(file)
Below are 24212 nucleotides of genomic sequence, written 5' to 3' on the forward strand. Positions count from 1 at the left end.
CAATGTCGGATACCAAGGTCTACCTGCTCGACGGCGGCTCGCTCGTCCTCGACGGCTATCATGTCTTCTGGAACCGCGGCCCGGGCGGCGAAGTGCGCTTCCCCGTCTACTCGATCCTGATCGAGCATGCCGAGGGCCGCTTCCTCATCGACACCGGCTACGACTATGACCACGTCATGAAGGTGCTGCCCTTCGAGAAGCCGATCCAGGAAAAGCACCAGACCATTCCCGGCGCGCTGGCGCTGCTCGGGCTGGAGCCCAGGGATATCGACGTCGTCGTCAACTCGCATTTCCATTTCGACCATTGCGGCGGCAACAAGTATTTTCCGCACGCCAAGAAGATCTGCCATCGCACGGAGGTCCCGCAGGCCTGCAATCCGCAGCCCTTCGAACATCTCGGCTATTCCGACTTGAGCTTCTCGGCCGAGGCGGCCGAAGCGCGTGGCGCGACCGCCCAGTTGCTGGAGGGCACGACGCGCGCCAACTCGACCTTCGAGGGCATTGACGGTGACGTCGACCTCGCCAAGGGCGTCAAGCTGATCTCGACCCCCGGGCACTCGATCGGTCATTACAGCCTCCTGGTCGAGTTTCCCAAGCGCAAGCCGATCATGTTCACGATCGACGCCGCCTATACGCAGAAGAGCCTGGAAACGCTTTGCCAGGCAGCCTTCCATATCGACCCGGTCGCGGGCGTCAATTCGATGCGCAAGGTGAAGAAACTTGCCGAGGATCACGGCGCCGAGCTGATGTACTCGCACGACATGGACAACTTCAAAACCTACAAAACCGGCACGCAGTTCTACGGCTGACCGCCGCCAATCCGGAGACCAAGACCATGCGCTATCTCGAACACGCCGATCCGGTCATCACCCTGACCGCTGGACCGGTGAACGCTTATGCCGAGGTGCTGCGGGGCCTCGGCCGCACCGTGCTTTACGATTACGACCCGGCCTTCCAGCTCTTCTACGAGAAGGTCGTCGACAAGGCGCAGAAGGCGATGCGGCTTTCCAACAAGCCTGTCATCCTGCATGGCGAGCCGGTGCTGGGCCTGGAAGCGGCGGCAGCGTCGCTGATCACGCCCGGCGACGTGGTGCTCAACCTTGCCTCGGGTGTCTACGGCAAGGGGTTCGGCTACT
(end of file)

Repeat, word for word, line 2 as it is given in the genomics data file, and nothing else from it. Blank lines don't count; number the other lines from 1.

CAATGTCGGATACCAAGGTCTACCTGCTCGACGGCGGCTCGCTCGTCCTCGACGGCTATCATGTCTTCTGGAACCGCGGCCCGGGCGGCGAAGTGCGCTTCCCCGTCTACTCGATCCTGATCGAGCATGCCGAGGGCCGCTTCCTCATCGACACCGGCTACGACTATGACCACGTCATGAAGGTGCTGCCCTTCGAGAAGCCGATCCAGGAAAAGCACCAGACCATTCCCGGCGCGCTGGCGCTGCTCGGGCTGGAGCCCAGGGATATCGACGTCGTCGTCAACTCGCATTTCCATTTCGACCATTGCGGCGGCAACAAGTATTTTCCGCACGCCAAGAAGATCTGCCATCGCACGGAGGTCCCGCAGGCCTGCAATCCGCAGCCCTTCGAACATCTCGGCTATTCCGACTTGAGCTTCTCGGCCGAGGCGGCCGAAGCGCGTGGCGCGACCGCCCAGTTGCTGGAGGGCACGACGCGCGCCAACTCGACCTTCGAGGGCATTGACGGTGACGTCGACCTCGCCAAGGGCGTCAAGCTGATCTCGACCCCCGGGCACTCGATCGGTCATTACAGCCTCCTGGTCGAGTTTCCCAAGCGCAAGCCGATCATGTTCACGATCGACGCCGCCTATACGCAGAAGAGCCTGGAAACGCTTTGCCAGGCAGCCTTCCATATCGACCCGGTCGCGGGCGTCAATTCGATGCGCAAGGTGAAGAAACTTGCCGAGGATCACGGCGCCGAGCTGATGTACTCGCACGACATGGACAACTTCAAAACCTACAAAACCGGCACGCAGTTCTACGGCTGACCGCCGCCAATCCGGAGACCAAGACCATGCGCTATCTCGAACACGCCGATCCGGTCATCACCCTGACCGCTGGACCGGTGAACGCTTATGCCGAGGTGCTGCGGGGCCTCGGCCGCACCGTGCTTTACGATTACGACCCGGCCTTCCAGCTCTTCTACGAGAAGGTCGTCGACAAGGCGCAGAAGGCGATGCGGCTTTCCAACAAGCCTGTCATCCTGCATGGCGAGCCGGTGCTGGGCCTGGAAGCGGCGGCAGCGTCGCTGATCACGCCCGGCGACGTGGTGCTCAACCTTGCCTCGGGTGTCTACGGCAAGGGGTTCGGCTACT